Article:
This is ridiculous. MMA is a sport is not violent. Let me explain about violence for a second. According to the definition of the word and its usage, violence means, “physical force used to inflict injury or damage.” I would like to point out, that by that definition you should be railing against Football. As a matter of fact Football is far more violent, has far more injuries that are far more serious in both duration and severity if you go by the mere definition (but please don’t because I love football). How about Hockey? Seriously, this is comical when you think about it. I mean how many times have you been in church or in a church group and heard the joke, “I went to a fight and a hockey game broke out,” yet people are decrying MMA? Remember I said comical. How about Basketball? Look at how many fistfights of late have been in Basketball, yet I don’t see any of the critics of MMA calling Christians to stop participating there, I wonder why that is? If you actually look at the word violence you will see that the root of the word is to violate. Violate means “treat with violence, outrage, dishonor” and in some etymological dictionaries it refers to it as “violating the rights” meaning that you are destroying someone else’s freedoms and rights. MMA is a contests between two individuals who agree to meet. There is no violation of rights. If we are going to say that MMA is violent that I am waiting for you and other preachers to begin telling the US that Football, hockey, and basketball are ungodly and we should not be watching it, participating in it, or encouraging it.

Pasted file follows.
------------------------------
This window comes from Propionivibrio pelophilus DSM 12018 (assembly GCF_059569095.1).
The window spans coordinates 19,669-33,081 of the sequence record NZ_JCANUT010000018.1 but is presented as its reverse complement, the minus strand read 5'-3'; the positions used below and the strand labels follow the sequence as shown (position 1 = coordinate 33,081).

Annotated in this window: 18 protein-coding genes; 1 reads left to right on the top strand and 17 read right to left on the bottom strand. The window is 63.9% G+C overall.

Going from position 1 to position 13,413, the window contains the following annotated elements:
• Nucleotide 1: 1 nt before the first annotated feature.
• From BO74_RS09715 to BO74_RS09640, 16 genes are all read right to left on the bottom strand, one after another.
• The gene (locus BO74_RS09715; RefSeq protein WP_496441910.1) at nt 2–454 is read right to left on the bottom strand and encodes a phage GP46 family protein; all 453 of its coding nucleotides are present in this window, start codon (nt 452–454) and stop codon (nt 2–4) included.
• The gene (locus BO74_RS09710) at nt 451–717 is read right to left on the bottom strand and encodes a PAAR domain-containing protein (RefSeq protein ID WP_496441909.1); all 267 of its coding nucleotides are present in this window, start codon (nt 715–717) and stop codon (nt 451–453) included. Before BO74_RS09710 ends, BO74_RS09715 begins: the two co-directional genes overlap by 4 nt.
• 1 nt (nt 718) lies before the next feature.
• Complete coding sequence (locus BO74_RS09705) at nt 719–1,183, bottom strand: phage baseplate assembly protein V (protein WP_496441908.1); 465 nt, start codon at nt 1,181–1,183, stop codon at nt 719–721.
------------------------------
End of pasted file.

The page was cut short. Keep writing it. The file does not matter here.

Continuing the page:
As far as Jesus being hyper macho. There must be a balance between the Jesus who cleared the temple and the compassionate loving Jesus. The Jesus who ridiculed and insulted the Pharisees and the Jesus who spoke tenderly to the woman caught in Adultery.


  • Niki
    July 14, 2014

    What about the Fruits Of The Spirirt? Self control is one of them; as in NOT fighting and taking the high road instead.
    Also what does having MMA in ministry and church teach our sons and daughters? They do not understand the training side of it yet, so definitely the part of MMA that stands out the most is the hitting, punching, kicking, elbowing and
    kneeing of the opponent in an effort to beat them up enough to win. That is not portraying Jesus’ message of kindness and love, and by having it connected to the church, it is showing out children that it is ok to do these things. I have boys and that is not the kind of behavior that I want them to
    have at home or school or anywhere. We need to look at this from all angles, seeing how it affects those with young and teenage children
    already in the church, so as not to give them ideas that contradict each other: Love thy neighbor as thyself… but then fight him???